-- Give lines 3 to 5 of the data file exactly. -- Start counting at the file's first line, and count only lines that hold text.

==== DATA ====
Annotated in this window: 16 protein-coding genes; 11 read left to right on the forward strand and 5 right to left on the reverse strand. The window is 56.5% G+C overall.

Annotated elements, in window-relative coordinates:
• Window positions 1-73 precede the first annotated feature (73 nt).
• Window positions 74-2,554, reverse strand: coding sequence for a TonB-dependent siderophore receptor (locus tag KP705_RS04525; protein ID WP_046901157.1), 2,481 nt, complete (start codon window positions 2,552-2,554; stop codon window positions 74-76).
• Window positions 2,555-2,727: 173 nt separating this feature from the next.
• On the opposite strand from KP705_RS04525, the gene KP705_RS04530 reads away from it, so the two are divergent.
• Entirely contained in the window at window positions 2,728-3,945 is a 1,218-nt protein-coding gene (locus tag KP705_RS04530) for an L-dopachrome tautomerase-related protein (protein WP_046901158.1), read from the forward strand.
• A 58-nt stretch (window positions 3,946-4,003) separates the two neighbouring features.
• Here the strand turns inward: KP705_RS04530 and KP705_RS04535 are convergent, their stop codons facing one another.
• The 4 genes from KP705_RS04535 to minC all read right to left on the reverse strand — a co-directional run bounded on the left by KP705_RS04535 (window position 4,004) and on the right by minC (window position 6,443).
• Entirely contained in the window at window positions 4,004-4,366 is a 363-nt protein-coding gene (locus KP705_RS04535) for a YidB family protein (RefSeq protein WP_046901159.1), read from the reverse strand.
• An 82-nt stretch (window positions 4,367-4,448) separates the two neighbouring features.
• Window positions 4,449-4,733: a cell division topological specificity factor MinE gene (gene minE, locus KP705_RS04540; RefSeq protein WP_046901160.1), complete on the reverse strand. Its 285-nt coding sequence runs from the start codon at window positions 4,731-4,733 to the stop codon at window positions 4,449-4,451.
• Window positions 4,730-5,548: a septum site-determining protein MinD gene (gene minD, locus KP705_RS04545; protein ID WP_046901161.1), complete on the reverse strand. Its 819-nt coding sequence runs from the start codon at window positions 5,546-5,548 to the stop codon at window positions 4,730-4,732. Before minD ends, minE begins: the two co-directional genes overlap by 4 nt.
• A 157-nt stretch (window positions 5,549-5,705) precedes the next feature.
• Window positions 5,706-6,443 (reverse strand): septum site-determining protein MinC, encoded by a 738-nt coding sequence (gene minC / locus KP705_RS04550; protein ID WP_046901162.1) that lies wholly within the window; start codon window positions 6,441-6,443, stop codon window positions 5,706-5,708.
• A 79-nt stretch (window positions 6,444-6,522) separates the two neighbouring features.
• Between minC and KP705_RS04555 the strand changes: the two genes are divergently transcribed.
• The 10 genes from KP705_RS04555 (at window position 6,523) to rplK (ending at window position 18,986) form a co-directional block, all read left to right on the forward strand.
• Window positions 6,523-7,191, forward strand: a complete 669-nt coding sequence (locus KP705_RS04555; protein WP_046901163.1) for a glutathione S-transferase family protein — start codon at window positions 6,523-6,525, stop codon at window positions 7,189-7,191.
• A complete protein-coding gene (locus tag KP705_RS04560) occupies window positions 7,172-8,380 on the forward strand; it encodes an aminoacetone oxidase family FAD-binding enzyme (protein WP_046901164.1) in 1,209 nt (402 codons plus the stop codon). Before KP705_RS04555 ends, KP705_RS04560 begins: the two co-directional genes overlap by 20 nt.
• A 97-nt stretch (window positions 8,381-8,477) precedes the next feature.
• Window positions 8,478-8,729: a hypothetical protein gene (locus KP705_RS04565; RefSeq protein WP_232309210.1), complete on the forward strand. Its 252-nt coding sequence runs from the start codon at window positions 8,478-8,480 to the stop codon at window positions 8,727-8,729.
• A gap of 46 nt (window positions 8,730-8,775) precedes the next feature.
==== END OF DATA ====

• Window positions 1-73 precede the first annotated feature (73 nt).
• Window positions 74-2,554, reverse strand: coding sequence for a TonB-dependent siderophore receptor (locus tag KP705_RS04525; protein ID WP_046901157.1), 2,481 nt, complete (start codon window positions 2,552-2,554; stop codon window positions 74-76).
• Window positions 2,555-2,727: 173 nt separating this feature from the next.